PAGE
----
Direct manipulation interfaces have greatly extended the class of casual
computer users and encouraged them to conceptualize the system through
metaphors. They have not, however, successfully incorporated facilities
for end-user programming without breaking out of the direct manipulation
This thesis supports the contention that "teaching" provides an appropriate
metaphor for programming in such an environment. It presents a system for
inducing procedures that enables users of a graphics editor to teach it
routine tasks by working through example traces. A central problem in the
design is to meet the requirements for instructibility without imposing
excessive demands on the teacher.
A key component of the system is its teaching metaphor, a graphical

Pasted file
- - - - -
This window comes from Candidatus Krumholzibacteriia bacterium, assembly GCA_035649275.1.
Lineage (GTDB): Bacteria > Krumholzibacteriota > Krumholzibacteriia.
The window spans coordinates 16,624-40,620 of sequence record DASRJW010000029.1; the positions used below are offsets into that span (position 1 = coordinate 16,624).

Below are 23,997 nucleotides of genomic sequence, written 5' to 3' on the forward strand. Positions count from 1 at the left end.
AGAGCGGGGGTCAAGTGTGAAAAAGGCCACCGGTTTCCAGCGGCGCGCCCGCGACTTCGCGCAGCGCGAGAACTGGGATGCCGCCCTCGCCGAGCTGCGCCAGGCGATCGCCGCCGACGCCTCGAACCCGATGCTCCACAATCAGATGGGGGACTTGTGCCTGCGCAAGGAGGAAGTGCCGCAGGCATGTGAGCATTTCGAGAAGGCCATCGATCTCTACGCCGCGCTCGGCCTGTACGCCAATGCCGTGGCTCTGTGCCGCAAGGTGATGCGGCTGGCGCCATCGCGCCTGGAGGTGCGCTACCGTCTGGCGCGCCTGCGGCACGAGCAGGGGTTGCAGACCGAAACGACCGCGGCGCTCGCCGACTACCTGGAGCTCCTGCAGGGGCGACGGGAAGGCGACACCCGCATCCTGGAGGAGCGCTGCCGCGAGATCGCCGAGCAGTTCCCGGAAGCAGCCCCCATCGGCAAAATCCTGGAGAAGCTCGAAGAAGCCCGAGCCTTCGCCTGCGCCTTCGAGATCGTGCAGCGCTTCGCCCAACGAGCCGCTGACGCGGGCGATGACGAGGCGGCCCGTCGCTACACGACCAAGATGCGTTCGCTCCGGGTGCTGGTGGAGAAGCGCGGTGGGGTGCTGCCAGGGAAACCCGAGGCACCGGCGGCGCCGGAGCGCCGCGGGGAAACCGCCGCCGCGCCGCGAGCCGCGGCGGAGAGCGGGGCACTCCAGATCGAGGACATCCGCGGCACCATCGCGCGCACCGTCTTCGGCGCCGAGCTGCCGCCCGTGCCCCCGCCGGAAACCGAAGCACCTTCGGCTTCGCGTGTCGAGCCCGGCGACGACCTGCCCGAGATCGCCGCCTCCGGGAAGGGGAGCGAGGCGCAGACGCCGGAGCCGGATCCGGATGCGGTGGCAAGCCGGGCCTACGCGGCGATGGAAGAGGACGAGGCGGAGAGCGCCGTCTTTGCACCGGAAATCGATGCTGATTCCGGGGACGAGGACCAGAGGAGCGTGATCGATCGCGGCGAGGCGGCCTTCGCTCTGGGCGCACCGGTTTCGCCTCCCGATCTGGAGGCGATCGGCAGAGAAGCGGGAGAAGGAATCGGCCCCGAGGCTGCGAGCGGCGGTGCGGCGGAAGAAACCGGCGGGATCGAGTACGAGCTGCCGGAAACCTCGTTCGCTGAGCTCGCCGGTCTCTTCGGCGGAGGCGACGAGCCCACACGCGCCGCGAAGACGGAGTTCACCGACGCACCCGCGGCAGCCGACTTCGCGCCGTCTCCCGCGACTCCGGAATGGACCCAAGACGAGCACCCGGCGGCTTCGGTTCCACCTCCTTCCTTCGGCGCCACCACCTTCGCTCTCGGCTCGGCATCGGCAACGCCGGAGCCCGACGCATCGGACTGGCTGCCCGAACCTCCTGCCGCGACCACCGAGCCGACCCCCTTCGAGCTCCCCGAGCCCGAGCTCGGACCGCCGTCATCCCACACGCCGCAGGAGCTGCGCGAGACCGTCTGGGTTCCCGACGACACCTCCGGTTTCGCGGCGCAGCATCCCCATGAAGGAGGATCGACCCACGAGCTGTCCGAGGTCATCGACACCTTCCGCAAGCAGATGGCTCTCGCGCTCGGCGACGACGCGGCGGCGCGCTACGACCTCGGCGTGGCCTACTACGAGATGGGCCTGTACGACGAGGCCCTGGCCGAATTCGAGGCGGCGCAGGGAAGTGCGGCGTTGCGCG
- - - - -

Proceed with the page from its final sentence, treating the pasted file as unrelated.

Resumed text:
apprentice called Metamouse. Metamouse is the target of the teacher's
demonstrations. It is an eager learner designed to encourage constructive
methods, clarify ambiguous situations, reduce errors and extraneous
activity, and discourage free variation in teaching. Its behaviour is
expected to be understood by users at a metaphorical, intentional level
rather than from a precise specification.
Metamouse has been fully designed but not yet fully implemented. However,
a pilot system has induced procedures with variables, generalized actions,
conditional branches and loops. Its ability to reduce errors and extraneous
activity by prediction, and to identify underspecification, has been
demonstrated. Tests showed that the metaphor is easily understood.
Consequently the thesis argues that it is feasible for a system to induce
procedures interactively from casual users. This significantly broadens
the scope of application of machine learning techniques and opens new
areas of research in knowledge acquisition. It facilitates the
investigation of intelligent user interfaces and, last but not least,
benefits the many users of interactive graphics systems.
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